Try a place that does LPG repairs.

Look at the different LP Gas convertor kits they stock.

LP Gas diaphragms ...the Yellow coloured ones can handle most hydrocarbons.(  the black diaphragms cannot )

Cut the fuel pump diaphragm from a LP Gas one .

I have done this and still working fine years later.

Share this post


Link to post
Share on other sites
  • 0

Hi

Often trying to find this type of matierials directly from the company or thier wholesalers is a lost cause because they want to sell you a entire sheet, large enough to make hundreds diaphragms or gaskets which costs maybe hundreds if not thounsands of dollars.   Try instead to find an end user of the matierial, as Ron suggests, that might have the matierial and be willing to sell small amounts.  Or as I have had happen the guy reaches in to the scrap bin grabs a chunk to small for their use and gives it to you. Carry a photo of what you are working on to peak their interest, works good on MV stuff, amazing how many veterans out there.

Cheers Phil

 

Share this post


Link to post
Share on other sites
  • 0

Good idea Phil. :thanx:

Just had an odd thought. Years ago I knew a vetenairy anthstist who had patented a portable anathisia machine. He told me the main trouble was the diaphrams that control gas flow were expensive and need replacing every time the machine is used, apparently that is standard practice in any machine of this type. . So he went looking for an economic alternative. His claim was he had found a free supply. He just sent his wife down to the local birth control clinic and got standard Dutch Caps.  :x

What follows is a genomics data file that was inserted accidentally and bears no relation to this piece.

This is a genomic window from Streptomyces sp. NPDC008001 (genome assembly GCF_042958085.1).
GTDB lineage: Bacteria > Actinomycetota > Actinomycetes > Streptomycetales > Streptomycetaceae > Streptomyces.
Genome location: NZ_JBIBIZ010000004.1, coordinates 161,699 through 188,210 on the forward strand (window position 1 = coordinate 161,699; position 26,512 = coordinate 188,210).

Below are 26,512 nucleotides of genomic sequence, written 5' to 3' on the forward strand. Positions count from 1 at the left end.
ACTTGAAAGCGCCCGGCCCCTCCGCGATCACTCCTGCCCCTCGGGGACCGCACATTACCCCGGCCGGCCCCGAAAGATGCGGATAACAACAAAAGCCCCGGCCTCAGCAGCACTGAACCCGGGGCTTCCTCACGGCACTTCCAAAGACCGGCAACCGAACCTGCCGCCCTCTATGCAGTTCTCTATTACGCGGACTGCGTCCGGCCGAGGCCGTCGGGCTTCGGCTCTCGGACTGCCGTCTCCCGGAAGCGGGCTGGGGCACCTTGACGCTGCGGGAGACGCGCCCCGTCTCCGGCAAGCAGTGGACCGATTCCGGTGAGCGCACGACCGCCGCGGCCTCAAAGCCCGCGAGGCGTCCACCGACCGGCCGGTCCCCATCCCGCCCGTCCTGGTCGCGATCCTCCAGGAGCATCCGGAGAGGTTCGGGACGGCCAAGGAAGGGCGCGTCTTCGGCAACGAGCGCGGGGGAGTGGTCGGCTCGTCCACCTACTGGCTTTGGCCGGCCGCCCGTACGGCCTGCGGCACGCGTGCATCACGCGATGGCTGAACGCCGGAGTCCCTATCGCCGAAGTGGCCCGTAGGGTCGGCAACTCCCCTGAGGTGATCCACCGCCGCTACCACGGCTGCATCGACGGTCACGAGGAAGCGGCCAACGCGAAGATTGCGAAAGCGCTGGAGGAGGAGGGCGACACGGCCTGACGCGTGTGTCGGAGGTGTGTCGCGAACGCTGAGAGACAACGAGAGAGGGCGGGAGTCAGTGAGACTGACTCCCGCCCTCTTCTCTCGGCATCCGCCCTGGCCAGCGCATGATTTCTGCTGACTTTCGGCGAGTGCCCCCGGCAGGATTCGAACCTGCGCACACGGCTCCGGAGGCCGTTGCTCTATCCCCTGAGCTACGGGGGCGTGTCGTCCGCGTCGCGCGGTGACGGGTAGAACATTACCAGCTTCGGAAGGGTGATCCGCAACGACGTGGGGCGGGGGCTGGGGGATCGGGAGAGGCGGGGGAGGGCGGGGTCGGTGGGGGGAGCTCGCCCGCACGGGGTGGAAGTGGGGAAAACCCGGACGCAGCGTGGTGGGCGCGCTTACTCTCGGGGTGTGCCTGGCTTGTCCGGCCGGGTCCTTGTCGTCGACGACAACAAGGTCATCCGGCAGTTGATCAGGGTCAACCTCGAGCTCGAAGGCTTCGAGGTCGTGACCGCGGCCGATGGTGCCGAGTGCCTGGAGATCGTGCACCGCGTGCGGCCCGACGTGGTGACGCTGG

Edited by Tony B

Share this post


Link to post
Share on other sites
  • 0

Viton rubber is very good stuff with good resistance to gasoline and its ethanol additives. Do a google search on its compatibility for more info. 

If you google nitrile, aka Buna N, you'll find it's good for gasoline but not good for ethanol. 

I  visited a sales rep at a local gasket company and he happily sold me some Viton offcuts for $30 which I have used successfully for fuel filter gaskets. (I volunteer at a military museum so I think he saw a potential market.)

But fuel pump diaphragms are a different kettle of fish, needing to be thin for flexibility, but also needing to withstand high stretching loads and also thousands or tens of thousands of cycles. As said by an earlier poster, I suspect that is why fibre reinforcement is critical. 

Have you looked at electric fuel pumps? They bring a whole new set of challenges but there are good ones out there with built-in pressure control, a critical factor when using with a carburetor.

Malcolm

Edited by sexton

Share this post


Link to post
Share on other sites
  • 0

I'm off to my usual supplier of Landy parts for some bits tommorow, by good luck they also do LPG conversions, and are into MV's and know I'm nuts. A winning combination! :thumbsup: 

Share this post


Link to post
Share on other sites

Create an account or sign in to comment

You need to be a member in order to leave a comment

Create an account

Sign up for a new account in our community. It's easy!

Register a new account

Sign in

Already have an account? Sign in here.

Sign In Now

×